What Egypt lost in 2011 is more than a novelist; Khairy Shalaby is like a free flowing river whose branches spread across a wide landscape.
Shalaby’s biography offers keys to understanding this ability and life experience, for he worked in many different fields that have nothing to do with writing or creativity, simply to earn his bread. He worked in cotton gathering, as a tailor, a carpenter and even a daily worker. During this period, he visited most of Egypt as a street seller, which benefited his writing, allowing him to portray the social and economic changes that led many to live next to the dead in cemetries, for want of their own homes. But in Shalaby’s hands, this reality was never dreary, but rather magical, and full of humour, as in his collections Nail Justice, and What Cannot Be Guaranteed, as well as his novels The Royal Mule, The Siniora and The Braves, an unequalled piece of 500 pages narrated by a dog!
Existential issues were the subject of much of his writing, as well as his keenness to secure justice for women, focusing on the oppression they face across all social classes. Shalaby achieved all this and more with distinguished language full of different forms of storytelling; though eloquent, his writing isn’t devoid of the freshness of everyday life. The term “storyteller” nearly describes Shalaby’s style, stemming from his childhood obsession with folk tales in his village, Shabbas Ameer, and from his deep knowledge of popular heritage and writing styles, like A Thousand and One Nights, in addition to his keenness to explore a narrative language inspired by these sources of literature.
In all interviews, Shalaby made sure to underscore his debt to the works of Yahia Haky, whose prose articles that loosened language from its bounds, leaving it free while linked to the people’s concerns. This achievement reflected by poet Abdel-Rahman El-Abnoudy, who said about Shalaby: “[His] experience gave him writing, and his writing offered himself to him, enriching the novel with words never previously tackled by a pen.”
Only in his final years did Shalaby received due honor as a great writer. His works were previously unknown, all 75 books.
But Shalaby was not only a novelist. He was also a researcher, an investigator, and in some senses an excavator. Shalaby once uncovered articles by Taha Hussein in a famous case linked with the controversial book On Pre-Islamic Poetry, leading to the rehabilitation of Hussein in the conscience of intellectuals. His book, Taha Hussein’s Trial, was published in 1969. In addition, he discovered writing for the theatre by the Egyptian hero Mostafa Kamel, entitled The Opening of Andalusia. Another piece he discovered belonged to Sheikh Ameen Al-Kholy, entitled The Monk.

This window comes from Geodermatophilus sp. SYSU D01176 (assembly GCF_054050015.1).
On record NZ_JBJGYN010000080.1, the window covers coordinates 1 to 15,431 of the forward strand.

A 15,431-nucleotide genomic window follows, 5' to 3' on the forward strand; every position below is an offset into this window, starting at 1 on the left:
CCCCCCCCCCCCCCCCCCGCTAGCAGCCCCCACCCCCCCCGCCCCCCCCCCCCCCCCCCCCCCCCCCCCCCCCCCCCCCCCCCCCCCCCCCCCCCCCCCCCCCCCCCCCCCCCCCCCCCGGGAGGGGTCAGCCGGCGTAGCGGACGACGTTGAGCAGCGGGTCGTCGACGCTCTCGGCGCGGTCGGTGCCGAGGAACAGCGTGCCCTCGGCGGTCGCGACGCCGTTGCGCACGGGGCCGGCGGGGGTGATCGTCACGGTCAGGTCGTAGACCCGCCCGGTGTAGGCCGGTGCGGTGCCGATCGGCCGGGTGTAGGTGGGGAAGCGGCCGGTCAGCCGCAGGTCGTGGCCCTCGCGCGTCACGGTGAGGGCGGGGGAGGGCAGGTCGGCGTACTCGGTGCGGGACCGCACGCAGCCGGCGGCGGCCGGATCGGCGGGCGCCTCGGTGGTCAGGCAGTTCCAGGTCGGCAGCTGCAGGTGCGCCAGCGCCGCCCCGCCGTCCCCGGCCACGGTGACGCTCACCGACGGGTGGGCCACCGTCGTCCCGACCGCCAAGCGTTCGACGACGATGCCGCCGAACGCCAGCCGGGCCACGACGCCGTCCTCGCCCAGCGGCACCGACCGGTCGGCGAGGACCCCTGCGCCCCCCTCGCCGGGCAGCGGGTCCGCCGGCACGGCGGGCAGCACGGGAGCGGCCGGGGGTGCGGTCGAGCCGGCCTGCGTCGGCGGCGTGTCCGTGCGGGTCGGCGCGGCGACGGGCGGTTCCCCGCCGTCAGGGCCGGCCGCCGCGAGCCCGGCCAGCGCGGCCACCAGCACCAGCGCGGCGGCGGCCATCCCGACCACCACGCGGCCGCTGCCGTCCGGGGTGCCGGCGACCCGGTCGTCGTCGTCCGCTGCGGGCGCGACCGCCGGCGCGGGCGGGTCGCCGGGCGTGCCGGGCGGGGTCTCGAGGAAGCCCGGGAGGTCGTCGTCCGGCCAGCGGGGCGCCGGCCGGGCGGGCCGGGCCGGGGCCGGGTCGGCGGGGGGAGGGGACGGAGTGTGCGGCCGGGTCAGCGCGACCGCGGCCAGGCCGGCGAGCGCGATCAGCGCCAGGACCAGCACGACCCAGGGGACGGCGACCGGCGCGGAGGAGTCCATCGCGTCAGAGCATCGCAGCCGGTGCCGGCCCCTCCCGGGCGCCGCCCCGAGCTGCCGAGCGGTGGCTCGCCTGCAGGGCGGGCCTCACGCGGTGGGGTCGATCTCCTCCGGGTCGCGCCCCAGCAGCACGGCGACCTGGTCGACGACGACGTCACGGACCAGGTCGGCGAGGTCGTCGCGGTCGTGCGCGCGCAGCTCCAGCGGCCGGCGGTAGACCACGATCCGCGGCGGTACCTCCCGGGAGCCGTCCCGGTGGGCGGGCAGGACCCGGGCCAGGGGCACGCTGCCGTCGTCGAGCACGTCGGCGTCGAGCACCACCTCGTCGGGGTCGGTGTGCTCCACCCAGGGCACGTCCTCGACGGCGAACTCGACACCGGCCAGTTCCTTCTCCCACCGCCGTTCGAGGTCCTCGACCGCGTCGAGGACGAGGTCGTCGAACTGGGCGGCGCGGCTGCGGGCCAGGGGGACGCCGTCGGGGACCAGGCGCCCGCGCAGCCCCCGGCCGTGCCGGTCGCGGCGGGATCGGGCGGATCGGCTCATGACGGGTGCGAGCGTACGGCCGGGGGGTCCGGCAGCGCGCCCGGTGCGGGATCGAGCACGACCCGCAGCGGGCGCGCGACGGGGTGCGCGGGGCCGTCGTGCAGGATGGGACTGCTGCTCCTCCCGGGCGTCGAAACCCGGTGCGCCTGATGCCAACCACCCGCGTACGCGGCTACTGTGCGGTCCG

Unlike many of his generation, Shalaby never belonged to any political groups famous in the 1950s and 1960s, explaining this through his passion for writing and speaking, which kept some groups away, fearing he could not keep a secret. Direct politics was not in Shalaby’s nature, though he held in great respect those who engaged in it, as evidenced in Mamluks Desert, which can be seen as part of the biography of the intellectuals of his generation, documenting the torture they suffered.
Shalaby’s presence shone with his portraits of famous Arab intellectuals, included in a number of books such as Egypt’s Notables, Lovers Company and Clusters of Light. His last book, published nearly two months ago, entitled Company Joys (company meaning friends and close acquaintances), includes a collection of biographical articles published in Al-Ahram newspaper. This decision he took after long consideration, comparing his own biography to that of famous Colombian writer Gabrielle Garcia Marquez, perceiving that the writing of a biography sheds light on all corners. Indeed, it’s difficult to read the book without knowing that closeness to death is what allowed him to write his last story.
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